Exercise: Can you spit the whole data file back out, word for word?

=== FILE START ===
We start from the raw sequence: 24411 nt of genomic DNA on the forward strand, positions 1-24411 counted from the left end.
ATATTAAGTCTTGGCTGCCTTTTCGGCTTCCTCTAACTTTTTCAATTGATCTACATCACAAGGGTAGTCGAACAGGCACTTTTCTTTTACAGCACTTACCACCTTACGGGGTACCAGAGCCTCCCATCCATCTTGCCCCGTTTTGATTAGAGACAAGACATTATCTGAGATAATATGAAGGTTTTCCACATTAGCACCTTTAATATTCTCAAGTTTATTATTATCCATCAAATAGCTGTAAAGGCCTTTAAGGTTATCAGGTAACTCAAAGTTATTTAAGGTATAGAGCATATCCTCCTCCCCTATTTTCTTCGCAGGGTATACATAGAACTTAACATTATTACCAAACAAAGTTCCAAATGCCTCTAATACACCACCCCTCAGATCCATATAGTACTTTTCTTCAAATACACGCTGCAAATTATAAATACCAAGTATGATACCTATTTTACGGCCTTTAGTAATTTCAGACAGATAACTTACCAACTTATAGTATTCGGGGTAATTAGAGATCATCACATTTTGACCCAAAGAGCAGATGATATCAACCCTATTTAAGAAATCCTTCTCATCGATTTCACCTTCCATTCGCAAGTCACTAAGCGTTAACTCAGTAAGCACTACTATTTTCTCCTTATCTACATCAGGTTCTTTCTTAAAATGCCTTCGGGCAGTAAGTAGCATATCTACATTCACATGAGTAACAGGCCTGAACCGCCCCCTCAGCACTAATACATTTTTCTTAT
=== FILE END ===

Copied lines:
We start from the raw sequence: 24411 nt of genomic DNA on the forward strand, positions 1-24411 counted from the left end.
ATATTAAGTCTTGGCTGCCTTTTCGGCTTCCTCTAACTTTTTCAATTGATCTACATCACAAGGGTAGTCGAACAGGCACTTTTCTTTTACAGCACTTACCACCTTACGGGGTACCAGAGCCTCCCATCCATCTTGCCCCGTTTTGATTAGAGACAAGACATTATCTGAGATAATATGAAGGTTTTCCACATTAGCACCTTTAATATTCTCAAGTTTATTATTATCCATCAAATAGCTGTAAAGGCCTTTAAGGTTATCAGGTAACTCAAAGTTATTTAAGGTATAGAGCATATCCTCCTCCCCTATTTTCTTCGCAGGGTATACATAGAACTTAACATTATTACCAAACAAAGTTCCAAATGCCTCTAATACACCACCCCTCAGATCCATATAGTACTTTTCTTCAAATACACGCTGCAAATTATAAATACCAAGTATGATACCTATTTTACGGCCTTTAGTAATTTCAGACAGATAACTTACCAACTTATAGTATTCGGGGTAATTAGAGATCATCACATTTTGACCCAAAGAGCAGATGATATCAACCCTATTTAAGAAATCCTTCTCATCGATTTCACCTTCCATTCGCAAGTCACTAAGCGTTAACTCAGTAAGCACTACTATTTTCTCCTTATCTACATCAGGTTCTTTCTTAAAATGCCTTCGGGCAGTAAGTAGCATATCTACATTCACATGAGTAACAGGCCTGAACCGCCCCCTCAGCACTAATACATTTTTCTTAT